ĀL-E HĀŠEM, 3rd-5th/9th-11th century local dynasty of the region of Darband (Bāb-al-abwāb). The chief source of information regarding it, beyond a few passing references (e.g., Masʿūdī, Morūǰ II, p. 5), is an anonymous late 5th/11th century history inserted in Aḥmad b. Loṭfallāh Monaǰǰembāšī’s Ṣaḥāʾef al-aḵbār (ed. and tr. V. Minorsky, A History of Sharvān and Darband in the 10th-11th Centuries, Oxford, 1958).
After the Arab conquests of the 1st/7th century, the Bāb-al-abwāb region was the northernmost of the Muslim provinces in northwest Iran. The city of Bāb-al-abwāb, was both militarily strategic and an important commercial center for the overland and Caspian trade. To the north of it were territories more or less controlled by the Khazars, where, from the 3rd/9th century on, the “Rūs” and Slavs began to be involved; in the Caucasus mountains, various peoples maintained their independence. To the south the provinces of Arrān and Šervān bounded the semi-independent Armenian and Georgian territories to the west. When the authority of the caliph began to wane, a client of the Banū Solaym (the most important of the Arab tribes which had established itself in the northwest), Hāšem b. Sorāqa, proclaimed his independence at Bāb-al-abwāb (ca. 255/869). About the same time the Yazidids established themselves in Šervān; the Shaddadids, partly Arabized Kurds, would follow in Arrān ca. 340/951-52. Hāšem died in 271/884-85; his dynastic successors (confirmed by coin evidence were: ʿAmr (or ʿOmar) b. Hāšem (d. 272/885-86). Moḥammad b. Hāšem (revolt of Abu’l-Naǰm b. Moḥammad, 303; d. 303/915-16). ʿAbd-al-Malek b. Hāšem (d. 327/938-39). Aḥmad b. ʿAbd-al-Malek (d. 366/976). Maymūn b. Aḥmad (various revolts, Šervānšāh occupation; d. 387/997). Moḥammad b. Aḥmad (d. 387/997). Laškarī b. Maymūn (d. 392/1002). Manṣūr b. Maymūn (d. 425/1034). ʿAbd-al-Malek b. Manṣūr (d. 434/1043). Manṣūr b. ʿAbd-al-Malek (revolts; killed 457/1065). The country was soon occupied by the Šervānšāhs, then, at least nominally, by the Saljuqs. The Hashimite family, however, long remained influential in local affairs.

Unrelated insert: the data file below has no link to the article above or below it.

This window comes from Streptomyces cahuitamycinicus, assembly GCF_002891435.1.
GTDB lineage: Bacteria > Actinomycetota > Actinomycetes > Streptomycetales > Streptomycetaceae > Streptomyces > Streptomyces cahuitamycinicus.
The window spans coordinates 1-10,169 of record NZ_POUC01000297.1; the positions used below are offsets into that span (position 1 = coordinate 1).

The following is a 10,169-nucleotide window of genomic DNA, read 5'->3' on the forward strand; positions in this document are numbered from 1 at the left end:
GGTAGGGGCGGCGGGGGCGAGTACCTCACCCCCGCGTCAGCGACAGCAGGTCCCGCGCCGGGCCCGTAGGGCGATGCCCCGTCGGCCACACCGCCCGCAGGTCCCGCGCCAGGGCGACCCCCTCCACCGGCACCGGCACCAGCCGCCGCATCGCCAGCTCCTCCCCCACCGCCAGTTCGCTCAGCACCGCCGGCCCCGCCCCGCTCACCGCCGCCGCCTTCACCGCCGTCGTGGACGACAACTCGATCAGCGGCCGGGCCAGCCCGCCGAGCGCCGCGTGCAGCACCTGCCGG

The history of the Āl-e Hāšem government has distinctive features. One observes the continual intervention of Caucasians, Khazars, “Rūs” and Slavs, Šervānīs, and Georgians in shifting alliances and oppositions and sometimes as mercenaries; this suggests an ethnic mixture in which no one group effectively dominated the others. Within the state there was constant struggle among the factions of the tribes (commanded by their chiefs), the ḡāzīs (volunteers for the holy war, drawn from various places), and the urban elements (more or less organized in craft and professional guilds led, as throughout northwest Iran, by roʾasāʾ and able to make and unmake rulers). The dynasty itself, like others in the region, was troubled by conflicting claims for the successions between the eldest surviving member of the royal clan and the sons of the deceased ruler.
See also W. Madelung in Camb. Hist. Iran IV, pp. 243-49.
Originally Published: December 15, 1984
Last Updated: July 29, 2011
This article is available in print.
Vol. I, Fasc. 7, p. 758
C. Cahen, “ĀL-E HĀŠEM,” Encyclopædia Iranica, I/7, p. 758; an updated version is available online at http://www.iranicaonline.org/articles/al-e-hasem-3rd-5th-9th-11th-century-local-dynasty-of-the-region-of-darband-bab-al-abwab (accessed on 14 May 2014).